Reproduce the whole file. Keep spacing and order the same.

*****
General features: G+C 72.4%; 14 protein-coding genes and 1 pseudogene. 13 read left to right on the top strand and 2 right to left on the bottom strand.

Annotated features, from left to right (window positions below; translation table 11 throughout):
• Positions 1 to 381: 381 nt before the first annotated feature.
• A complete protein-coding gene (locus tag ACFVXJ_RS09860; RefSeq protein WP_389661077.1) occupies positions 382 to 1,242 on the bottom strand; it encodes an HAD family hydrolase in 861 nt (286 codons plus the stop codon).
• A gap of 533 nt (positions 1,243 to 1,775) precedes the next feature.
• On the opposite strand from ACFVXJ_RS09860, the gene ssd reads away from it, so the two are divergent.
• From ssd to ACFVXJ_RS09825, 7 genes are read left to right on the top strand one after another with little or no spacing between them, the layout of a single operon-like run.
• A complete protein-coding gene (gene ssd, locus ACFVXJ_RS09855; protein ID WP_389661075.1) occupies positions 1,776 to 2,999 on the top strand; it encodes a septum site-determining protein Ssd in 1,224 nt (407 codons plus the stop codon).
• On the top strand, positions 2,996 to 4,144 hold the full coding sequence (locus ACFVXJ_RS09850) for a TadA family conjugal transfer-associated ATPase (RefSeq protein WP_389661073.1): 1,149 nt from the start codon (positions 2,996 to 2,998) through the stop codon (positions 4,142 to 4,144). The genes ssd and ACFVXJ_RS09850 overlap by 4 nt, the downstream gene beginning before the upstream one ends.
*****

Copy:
General features: G+C 72.4%; 14 protein-coding genes and 1 pseudogene. 13 read left to right on the top strand and 2 right to left on the bottom strand.

Annotated features, from left to right (window positions below; translation table 11 throughout):
• Positions 1 to 381: 381 nt before the first annotated feature.
• A complete protein-coding gene (locus tag ACFVXJ_RS09860; RefSeq protein WP_389661077.1) occupies positions 382 to 1,242 on the bottom strand; it encodes an HAD family hydrolase in 861 nt (286 codons plus the stop codon).
• A gap of 533 nt (positions 1,243 to 1,775) precedes the next feature.
• On the opposite strand from ACFVXJ_RS09860, the gene ssd reads away from it, so the two are divergent.
• From ssd to ACFVXJ_RS09825, 7 genes are read left to right on the top strand one after another with little or no spacing between them, the layout of a single operon-like run.
• A complete protein-coding gene (gene ssd, locus ACFVXJ_RS09855; protein ID WP_389661075.1) occupies positions 1,776 to 2,999 on the top strand; it encodes a septum site-determining protein Ssd in 1,224 nt (407 codons plus the stop codon).
• On the top strand, positions 2,996 to 4,144 hold the full coding sequence (locus ACFVXJ_RS09850) for a TadA family conjugal transfer-associated ATPase (RefSeq protein WP_389661073.1): 1,149 nt from the start codon (positions 2,996 to 2,998) through the stop codon (positions 4,142 to 4,144). The genes ssd and ACFVXJ_RS09850 overlap by 4 nt, the downstream gene beginning before the upstream one ends.